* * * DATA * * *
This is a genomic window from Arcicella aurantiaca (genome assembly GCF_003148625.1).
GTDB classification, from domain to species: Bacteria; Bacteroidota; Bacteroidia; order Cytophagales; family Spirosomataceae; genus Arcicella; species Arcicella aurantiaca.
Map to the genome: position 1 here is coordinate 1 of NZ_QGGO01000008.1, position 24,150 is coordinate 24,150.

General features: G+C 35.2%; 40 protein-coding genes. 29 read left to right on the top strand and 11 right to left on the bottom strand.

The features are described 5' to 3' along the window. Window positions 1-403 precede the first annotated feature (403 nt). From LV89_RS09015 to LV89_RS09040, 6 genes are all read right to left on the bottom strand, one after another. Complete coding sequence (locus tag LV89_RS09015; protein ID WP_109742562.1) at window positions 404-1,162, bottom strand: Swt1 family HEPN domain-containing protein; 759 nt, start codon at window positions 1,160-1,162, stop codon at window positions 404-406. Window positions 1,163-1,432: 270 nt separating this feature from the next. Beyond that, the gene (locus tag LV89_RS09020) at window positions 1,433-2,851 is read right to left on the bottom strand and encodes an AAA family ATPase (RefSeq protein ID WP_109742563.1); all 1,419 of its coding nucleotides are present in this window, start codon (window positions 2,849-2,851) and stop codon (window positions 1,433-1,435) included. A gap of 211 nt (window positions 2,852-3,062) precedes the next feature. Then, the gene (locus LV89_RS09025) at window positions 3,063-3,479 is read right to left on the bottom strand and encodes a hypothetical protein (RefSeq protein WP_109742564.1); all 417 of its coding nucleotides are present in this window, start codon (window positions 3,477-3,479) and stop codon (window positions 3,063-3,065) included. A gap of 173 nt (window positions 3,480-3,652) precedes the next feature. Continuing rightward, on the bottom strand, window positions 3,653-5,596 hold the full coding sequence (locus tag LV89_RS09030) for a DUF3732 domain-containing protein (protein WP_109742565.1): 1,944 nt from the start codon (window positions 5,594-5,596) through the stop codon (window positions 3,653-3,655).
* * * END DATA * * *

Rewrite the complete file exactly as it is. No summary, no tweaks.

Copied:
This is a genomic window from Arcicella aurantiaca (genome assembly GCF_003148625.1).
GTDB classification, from domain to species: Bacteria; Bacteroidota; Bacteroidia; order Cytophagales; family Spirosomataceae; genus Arcicella; species Arcicella aurantiaca.
Map to the genome: position 1 here is coordinate 1 of NZ_QGGO01000008.1, position 24,150 is coordinate 24,150.

General features: G+C 35.2%; 40 protein-coding genes. 29 read left to right on the top strand and 11 right to left on the bottom strand.

The features are described 5' to 3' along the window. Window positions 1-403 precede the first annotated feature (403 nt). From LV89_RS09015 to LV89_RS09040, 6 genes are all read right to left on the bottom strand, one after another. Complete coding sequence (locus tag LV89_RS09015; protein ID WP_109742562.1) at window positions 404-1,162, bottom strand: Swt1 family HEPN domain-containing protein; 759 nt, start codon at window positions 1,160-1,162, stop codon at window positions 404-406. Window positions 1,163-1,432: 270 nt separating this feature from the next. Beyond that, the gene (locus tag LV89_RS09020) at window positions 1,433-2,851 is read right to left on the bottom strand and encodes an AAA family ATPase (RefSeq protein ID WP_109742563.1); all 1,419 of its coding nucleotides are present in this window, start codon (window positions 2,849-2,851) and stop codon (window positions 1,433-1,435) included. A gap of 211 nt (window positions 2,852-3,062) precedes the next feature. Then, the gene (locus LV89_RS09025) at window positions 3,063-3,479 is read right to left on the bottom strand and encodes a hypothetical protein (RefSeq protein WP_109742564.1); all 417 of its coding nucleotides are present in this window, start codon (window positions 3,477-3,479) and stop codon (window positions 3,063-3,065) included. A gap of 173 nt (window positions 3,480-3,652) precedes the next feature. Continuing rightward, on the bottom strand, window positions 3,653-5,596 hold the full coding sequence (locus tag LV89_RS09030) for a DUF3732 domain-containing protein (protein WP_109742565.1): 1,944 nt from the start codon (window positions 5,594-5,596) through the stop codon (window positions 3,653-3,655).